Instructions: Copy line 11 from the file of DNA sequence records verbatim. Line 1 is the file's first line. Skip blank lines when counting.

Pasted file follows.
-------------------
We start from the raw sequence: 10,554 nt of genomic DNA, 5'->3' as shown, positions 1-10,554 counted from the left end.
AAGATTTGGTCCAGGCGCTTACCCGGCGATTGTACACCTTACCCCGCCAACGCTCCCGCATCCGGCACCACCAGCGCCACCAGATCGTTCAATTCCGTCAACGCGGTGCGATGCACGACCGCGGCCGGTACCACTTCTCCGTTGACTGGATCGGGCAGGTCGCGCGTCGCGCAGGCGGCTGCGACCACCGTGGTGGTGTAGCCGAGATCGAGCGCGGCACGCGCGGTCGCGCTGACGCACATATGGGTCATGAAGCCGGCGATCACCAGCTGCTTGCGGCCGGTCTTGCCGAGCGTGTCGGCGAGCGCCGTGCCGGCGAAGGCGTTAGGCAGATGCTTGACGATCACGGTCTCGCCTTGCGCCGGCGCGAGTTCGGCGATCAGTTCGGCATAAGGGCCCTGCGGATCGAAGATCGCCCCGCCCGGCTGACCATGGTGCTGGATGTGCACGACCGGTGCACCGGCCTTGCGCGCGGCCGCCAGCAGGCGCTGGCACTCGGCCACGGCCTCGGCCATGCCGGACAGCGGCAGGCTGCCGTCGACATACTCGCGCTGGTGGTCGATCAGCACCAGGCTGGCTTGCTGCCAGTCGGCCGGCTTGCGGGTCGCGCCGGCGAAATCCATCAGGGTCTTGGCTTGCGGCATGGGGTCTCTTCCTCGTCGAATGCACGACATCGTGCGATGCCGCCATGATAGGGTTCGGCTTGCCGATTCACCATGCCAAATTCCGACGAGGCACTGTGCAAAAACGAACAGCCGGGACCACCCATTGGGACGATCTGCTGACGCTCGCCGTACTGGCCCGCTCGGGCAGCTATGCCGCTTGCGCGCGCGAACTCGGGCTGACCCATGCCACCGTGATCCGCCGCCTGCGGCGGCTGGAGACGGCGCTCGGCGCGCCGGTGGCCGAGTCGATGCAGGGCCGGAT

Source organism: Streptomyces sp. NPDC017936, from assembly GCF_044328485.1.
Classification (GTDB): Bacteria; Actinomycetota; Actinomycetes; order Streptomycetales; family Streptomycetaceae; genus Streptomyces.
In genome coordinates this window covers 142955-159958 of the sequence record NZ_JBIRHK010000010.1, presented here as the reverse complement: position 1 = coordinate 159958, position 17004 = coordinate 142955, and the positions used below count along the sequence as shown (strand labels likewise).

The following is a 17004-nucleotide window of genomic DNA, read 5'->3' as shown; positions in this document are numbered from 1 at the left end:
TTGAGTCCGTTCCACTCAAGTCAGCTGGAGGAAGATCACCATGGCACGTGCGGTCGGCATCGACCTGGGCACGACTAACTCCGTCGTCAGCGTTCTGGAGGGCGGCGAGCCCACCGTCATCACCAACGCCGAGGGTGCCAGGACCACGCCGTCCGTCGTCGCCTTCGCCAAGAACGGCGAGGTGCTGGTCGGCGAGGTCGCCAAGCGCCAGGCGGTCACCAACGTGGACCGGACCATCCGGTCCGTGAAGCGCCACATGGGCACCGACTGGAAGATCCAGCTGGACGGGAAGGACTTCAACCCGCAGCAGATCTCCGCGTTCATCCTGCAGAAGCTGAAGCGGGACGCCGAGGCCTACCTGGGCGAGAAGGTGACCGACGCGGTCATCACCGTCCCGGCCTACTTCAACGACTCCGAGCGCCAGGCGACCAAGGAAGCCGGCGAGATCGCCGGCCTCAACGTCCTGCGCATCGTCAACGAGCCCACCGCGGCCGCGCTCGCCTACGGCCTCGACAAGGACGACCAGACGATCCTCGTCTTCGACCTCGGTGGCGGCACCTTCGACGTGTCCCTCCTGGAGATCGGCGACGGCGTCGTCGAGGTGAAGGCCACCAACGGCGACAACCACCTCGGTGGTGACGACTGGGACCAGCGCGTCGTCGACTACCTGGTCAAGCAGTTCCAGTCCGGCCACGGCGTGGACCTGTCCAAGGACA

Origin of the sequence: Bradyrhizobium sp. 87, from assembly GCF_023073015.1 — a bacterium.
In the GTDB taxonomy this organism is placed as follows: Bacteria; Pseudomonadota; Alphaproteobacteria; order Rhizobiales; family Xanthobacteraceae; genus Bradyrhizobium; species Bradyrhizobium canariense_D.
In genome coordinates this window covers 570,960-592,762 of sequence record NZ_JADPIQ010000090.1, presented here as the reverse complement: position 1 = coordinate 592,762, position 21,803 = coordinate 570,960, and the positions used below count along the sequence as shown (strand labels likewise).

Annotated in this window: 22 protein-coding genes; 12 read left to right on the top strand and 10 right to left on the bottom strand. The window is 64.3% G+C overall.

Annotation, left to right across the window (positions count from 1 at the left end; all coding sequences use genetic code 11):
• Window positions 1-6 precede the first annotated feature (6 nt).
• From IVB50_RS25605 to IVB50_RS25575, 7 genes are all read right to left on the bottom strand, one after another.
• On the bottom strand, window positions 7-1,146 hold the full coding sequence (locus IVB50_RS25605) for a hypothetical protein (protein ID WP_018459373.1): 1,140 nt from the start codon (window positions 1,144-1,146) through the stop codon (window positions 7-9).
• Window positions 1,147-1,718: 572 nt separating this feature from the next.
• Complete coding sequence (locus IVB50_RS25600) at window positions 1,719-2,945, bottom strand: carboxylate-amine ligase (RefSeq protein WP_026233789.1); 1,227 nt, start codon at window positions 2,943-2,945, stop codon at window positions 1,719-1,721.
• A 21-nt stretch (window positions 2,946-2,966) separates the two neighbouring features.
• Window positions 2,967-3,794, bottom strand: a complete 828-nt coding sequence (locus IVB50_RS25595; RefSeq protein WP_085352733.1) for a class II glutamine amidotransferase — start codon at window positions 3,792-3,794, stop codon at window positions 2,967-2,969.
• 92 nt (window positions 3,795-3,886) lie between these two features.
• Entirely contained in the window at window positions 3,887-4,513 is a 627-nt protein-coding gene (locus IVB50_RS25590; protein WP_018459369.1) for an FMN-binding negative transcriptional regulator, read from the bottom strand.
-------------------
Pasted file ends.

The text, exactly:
Annotated in this window: 22 protein-coding genes; 12 read left to right on the top strand and 10 right to left on the bottom strand. The window is 64.3% G+C overall.